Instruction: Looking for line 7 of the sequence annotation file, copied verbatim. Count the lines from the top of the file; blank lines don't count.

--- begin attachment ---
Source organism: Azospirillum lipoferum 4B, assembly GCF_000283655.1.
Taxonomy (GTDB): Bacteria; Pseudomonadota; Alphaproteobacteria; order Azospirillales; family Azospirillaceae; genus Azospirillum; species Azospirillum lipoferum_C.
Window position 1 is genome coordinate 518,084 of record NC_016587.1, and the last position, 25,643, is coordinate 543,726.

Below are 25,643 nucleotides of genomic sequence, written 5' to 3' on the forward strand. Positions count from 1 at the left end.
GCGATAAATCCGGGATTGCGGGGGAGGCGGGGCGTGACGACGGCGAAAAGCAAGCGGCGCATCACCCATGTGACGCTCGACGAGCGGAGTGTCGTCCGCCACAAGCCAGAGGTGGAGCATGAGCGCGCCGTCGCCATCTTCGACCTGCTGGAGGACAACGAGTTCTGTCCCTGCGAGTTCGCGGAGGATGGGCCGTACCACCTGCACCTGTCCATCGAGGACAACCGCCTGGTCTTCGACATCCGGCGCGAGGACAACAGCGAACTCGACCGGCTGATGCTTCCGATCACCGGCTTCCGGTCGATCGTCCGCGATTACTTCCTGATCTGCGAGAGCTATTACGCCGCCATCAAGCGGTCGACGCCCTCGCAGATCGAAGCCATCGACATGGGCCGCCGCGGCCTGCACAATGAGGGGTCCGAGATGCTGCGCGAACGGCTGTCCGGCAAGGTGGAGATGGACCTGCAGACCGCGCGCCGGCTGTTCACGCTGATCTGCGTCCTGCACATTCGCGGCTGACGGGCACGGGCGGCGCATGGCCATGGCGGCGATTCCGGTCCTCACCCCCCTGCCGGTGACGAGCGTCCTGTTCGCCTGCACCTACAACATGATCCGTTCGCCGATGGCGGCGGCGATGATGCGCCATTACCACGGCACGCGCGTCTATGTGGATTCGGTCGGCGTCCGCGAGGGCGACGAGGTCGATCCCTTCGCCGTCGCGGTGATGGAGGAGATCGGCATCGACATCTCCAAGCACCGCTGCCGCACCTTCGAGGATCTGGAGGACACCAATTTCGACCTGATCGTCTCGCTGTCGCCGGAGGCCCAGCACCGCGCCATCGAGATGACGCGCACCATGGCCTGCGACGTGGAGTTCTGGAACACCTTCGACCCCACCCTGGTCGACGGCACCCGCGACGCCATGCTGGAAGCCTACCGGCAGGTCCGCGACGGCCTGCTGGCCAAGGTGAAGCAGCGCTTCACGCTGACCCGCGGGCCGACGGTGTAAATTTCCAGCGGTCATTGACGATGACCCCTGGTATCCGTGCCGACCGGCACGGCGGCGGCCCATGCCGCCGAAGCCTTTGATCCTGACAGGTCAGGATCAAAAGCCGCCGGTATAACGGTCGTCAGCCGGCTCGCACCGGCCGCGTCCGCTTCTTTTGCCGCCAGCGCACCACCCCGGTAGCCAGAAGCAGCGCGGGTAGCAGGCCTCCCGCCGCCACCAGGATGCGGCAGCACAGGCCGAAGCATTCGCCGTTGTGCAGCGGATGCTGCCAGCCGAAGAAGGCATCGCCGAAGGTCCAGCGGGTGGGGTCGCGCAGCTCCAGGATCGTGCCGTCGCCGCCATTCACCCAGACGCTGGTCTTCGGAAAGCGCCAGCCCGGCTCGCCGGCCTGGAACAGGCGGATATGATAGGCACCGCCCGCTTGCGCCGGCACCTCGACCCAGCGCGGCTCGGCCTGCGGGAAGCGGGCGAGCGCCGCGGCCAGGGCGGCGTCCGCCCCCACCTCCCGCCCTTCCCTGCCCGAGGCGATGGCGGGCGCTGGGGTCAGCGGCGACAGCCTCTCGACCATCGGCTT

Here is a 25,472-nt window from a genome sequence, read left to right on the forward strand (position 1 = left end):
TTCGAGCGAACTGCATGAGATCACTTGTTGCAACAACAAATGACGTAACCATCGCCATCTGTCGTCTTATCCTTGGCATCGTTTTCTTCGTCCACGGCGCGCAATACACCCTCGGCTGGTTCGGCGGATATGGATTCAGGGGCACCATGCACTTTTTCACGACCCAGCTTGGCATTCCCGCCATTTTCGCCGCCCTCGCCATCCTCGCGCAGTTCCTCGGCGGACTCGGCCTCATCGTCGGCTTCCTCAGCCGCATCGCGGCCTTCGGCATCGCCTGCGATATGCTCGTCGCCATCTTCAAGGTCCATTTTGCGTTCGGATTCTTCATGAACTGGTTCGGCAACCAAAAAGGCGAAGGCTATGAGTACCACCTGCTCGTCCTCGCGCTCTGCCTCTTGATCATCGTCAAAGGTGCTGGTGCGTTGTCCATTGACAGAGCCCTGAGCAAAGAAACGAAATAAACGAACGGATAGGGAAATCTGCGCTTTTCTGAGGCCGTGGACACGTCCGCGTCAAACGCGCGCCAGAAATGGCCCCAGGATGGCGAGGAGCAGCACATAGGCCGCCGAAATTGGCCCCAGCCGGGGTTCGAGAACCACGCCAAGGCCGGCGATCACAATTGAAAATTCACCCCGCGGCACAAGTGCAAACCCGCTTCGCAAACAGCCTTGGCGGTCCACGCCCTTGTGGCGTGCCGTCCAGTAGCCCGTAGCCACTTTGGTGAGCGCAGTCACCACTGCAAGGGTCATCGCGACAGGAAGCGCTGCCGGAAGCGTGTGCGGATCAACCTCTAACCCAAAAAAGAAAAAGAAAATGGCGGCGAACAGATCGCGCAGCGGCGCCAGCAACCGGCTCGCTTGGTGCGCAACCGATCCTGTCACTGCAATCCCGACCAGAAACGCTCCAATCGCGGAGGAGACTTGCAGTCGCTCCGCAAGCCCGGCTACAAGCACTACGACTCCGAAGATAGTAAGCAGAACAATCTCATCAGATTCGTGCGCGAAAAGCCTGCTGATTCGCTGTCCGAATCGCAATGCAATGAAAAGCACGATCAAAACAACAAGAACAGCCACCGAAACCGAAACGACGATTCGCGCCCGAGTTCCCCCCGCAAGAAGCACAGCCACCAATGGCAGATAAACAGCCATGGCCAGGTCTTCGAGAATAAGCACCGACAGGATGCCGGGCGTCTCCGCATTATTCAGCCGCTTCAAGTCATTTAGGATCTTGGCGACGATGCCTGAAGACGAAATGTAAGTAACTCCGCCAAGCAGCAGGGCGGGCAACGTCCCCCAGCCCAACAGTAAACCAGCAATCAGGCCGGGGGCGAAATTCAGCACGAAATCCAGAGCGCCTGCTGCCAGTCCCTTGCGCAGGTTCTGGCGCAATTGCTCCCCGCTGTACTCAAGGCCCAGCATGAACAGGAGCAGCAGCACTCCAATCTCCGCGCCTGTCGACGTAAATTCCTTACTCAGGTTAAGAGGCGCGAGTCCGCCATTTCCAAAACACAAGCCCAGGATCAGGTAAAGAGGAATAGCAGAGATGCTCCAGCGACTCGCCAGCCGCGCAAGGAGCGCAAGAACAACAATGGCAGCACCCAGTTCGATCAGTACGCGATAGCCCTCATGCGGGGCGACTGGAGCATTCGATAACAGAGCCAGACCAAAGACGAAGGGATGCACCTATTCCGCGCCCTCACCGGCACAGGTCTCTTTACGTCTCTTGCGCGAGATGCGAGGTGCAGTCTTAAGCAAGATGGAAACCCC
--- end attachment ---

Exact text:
TTCGAGCGAACTGCATGAGATCACTTGTTGCAACAACAAATGACGTAACCATCGCCATCTGTCGTCTTATCCTTGGCATCGTTTTCTTCGTCCACGGCGCGCAATACACCCTCGGCTGGTTCGGCGGATATGGATTCAGGGGCACCATGCACTTTTTCACGACCCAGCTTGGCATTCCCGCCATTTTCGCCGCCCTCGCCATCCTCGCGCAGTTCCTCGGCGGACTCGGCCTCATCGTCGGCTTCCTCAGCCGCATCGCGGCCTTCGGCATCGCCTGCGATATGCTCGTCGCCATCTTCAAGGTCCATTTTGCGTTCGGATTCTTCATGAACTGGTTCGGCAACCAAAAAGGCGAAGGCTATGAGTACCACCTGCTCGTCCTCGCGCTCTGCCTCTTGATCATCGTCAAAGGTGCTGGTGCGTTGTCCATTGACAGAGCCCTGAGCAAAGAAACGAAATAAACGAACGGATAGGGAAATCTGCGCTTTTCTGAGGCCGTGGACACGTCCGCGTCAAACGCGCGCCAGAAATGGCCCCAGGATGGCGAGGAGCAGCACATAGGCCGCCGAAATTGGCCCCAGCCGGGGTTCGAGAACCACGCCAAGGCCGGCGATCACAATTGAAAATTCACCCCGCGGCACAAGTGCAAACCCGCTTCGCAAACAGCCTTGGCGGTCCACGCCCTTGTGGCGTGCCGTCCAGTAGCCCGTAGCCACTTTGGTGAGCGCAGTCACCACTGCAAGGGTCATCGCGACAGGAAGCGCTGCCGGAAGCGTGTGCGGATCAACCTCTAACCCAAAAAAGAAAAAGAAAATGGCGGCGAACAGATCGCGCAGCGGCGCCAGCAACCGGCTCGCTTGGTGCGCAACCGATCCTGTCACTGCAATCCCGACCAGAAACGCTCCAATCGCGGAGGAGACTTGCAGTCGCTCCGCAAGCCCGGCTACAAGCACTACGACTCCGAAGATAGTAAGCAGAACAATCTCATCAGATTCGTGCGCGAAAAGCCTGCTGATTCGCTGTCCGAATCGCAATGCAATGAAAAGCACGATCAAAACAACAAGAACAGCCACCGAAACCGAAACGACGATTCGCGCCCGAGTTCCCCCCGCAAGAAGCACAGCCACCAATGGCAGATAAACAGCCATGGCCAGGTCTTCGAGAATAAGCACCGACAGGATGCCGGGCGTCTCCGCATTATTCAGCCGCTTCAAGTCATTTAGGATCTTGGCGACGATGCCTGAAGACGAAATGTAAGTAACTCCGCCAAGCAGCAGGGCGGGCAACGTCCCCCAGCCCAACAGTAAACCAGCAATCAGGCCGGGGGCGAAATTCAGCACGAAATCCAGAGCGCCTGCTGCCAGTCCCTTGCGCAGGTTCTGGCGCAATTGCTCCCCGCTGTACTCAAGGCCCAGCATGAACAGGAGCAGCAGCACTCCAATCTCCGCGCCTGTCGACGTAAATTCCTTACTCAGGTTAAGAGGCGCGAGTCCGCCATTTCCAAAACACAAGCCCAGGATCAGGTAAAGAGGAATAGCAGAGATGCTCCAGCGACTCGCCAGCCGCGCAAGGAGCGCAAGAACAACAATGGCAGCACCCAGTTCGATCAGTACGCGATAGCCCTCATGCGGGGCGACTGGAGCATTCGATAACAGAGCCAGACCAAAGACGAAGGGATGCACCTATTCCGCGCCCTCACCGGCACAGGTCTCTTTACGTCTCTTGCGCGAGATGCGAGGTGCAGTCTTAAGCAAGATGGAAACCCC